While Donato dozed, I took stock of the scene. I was startled to discover that you can spend a year in a place, be involved in the life of that place, but when you come back after 25 years, it only rings a bell - not a peal of them. I had a glimmer of memory of Rumbek and my life there, but not a flood of images, not a full newsreel.
On first appearance, the school seemed to have suffered little damage though 950 northern soldiers had used it as a barracks and, in 1997, it was the scene of a pitched battle for possession of Rumbek which the SPLA won.
Beyond the stage-set that is the entrance to any school, however, a different story unravelled.
A row of trenches was strung along the perimeter to ward off SPLA attacks. Dormitories and housing for teachers had been demolished to create free-fire zones. A burned-out tank leaned against a classroom wall. Parts of the grounds had been made inaccessible by landmines.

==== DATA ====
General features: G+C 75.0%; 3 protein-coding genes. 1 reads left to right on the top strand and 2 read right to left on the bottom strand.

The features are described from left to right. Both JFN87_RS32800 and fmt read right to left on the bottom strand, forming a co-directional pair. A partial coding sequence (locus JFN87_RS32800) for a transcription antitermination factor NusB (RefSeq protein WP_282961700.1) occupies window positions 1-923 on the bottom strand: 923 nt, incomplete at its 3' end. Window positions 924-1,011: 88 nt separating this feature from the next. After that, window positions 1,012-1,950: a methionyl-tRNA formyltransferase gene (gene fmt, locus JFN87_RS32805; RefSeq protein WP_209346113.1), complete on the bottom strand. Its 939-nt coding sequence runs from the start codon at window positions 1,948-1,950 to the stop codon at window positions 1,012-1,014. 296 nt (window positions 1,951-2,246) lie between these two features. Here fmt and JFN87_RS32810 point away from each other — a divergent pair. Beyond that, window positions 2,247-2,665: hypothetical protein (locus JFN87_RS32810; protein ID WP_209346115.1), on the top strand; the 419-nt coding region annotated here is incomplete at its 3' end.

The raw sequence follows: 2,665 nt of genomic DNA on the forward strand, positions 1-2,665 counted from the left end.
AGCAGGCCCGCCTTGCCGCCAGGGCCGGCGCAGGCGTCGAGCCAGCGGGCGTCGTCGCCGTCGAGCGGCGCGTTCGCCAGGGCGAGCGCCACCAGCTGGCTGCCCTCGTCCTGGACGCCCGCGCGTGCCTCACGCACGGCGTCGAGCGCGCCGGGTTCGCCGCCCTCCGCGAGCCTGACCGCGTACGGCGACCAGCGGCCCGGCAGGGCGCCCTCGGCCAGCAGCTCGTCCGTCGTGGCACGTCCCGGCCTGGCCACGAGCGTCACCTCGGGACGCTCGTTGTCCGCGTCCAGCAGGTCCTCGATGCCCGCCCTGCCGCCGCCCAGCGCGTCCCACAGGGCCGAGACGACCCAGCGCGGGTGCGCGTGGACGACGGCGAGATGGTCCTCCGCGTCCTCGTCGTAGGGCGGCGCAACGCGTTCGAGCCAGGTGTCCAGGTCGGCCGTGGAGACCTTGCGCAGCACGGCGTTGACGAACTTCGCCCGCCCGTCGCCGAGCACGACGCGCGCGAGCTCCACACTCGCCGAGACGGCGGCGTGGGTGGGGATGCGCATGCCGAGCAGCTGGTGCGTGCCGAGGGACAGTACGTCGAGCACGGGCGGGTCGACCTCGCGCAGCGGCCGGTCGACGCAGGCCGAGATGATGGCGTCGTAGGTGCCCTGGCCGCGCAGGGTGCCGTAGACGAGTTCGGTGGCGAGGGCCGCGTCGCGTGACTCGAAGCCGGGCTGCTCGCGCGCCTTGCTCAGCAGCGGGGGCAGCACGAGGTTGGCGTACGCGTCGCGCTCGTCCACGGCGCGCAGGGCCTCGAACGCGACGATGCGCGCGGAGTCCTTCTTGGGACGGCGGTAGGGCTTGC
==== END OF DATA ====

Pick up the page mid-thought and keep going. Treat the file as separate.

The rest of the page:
In the past, hundreds of pupils would be rushing to class, but numbers had fallen from 1,200 to 300. Many were well into their 20s, studying a syllabus intended for early teens. Some had been child soldiers, only demobilised by the SPLA as recently as 2000.
"Everyone from the SPLA chairman down has been traumatised in this war," one aid worker had told me, "they all need counselling." Looking at the faces in class, it was easy to agree.
But these students, with troubled pasts and uncertain future, are also the fulfilment of a long-held ambition: a generation of Africans to run an independent south.
Though the walls of Rumbek Secondary survive, the library and its contents had not. Some said it was blown up by the northern garrison, others that it was hit in an air raid.
After 25 years, I was the only person there with any sharp memory of that world of knowledge just out of reach - a local story that must have attained legendary proportions after much erroneous re-telling.
And The Opening of the Nile Basin, the only account of the first journeys into southern Sudan, was the only book from the library to have escaped its destruction.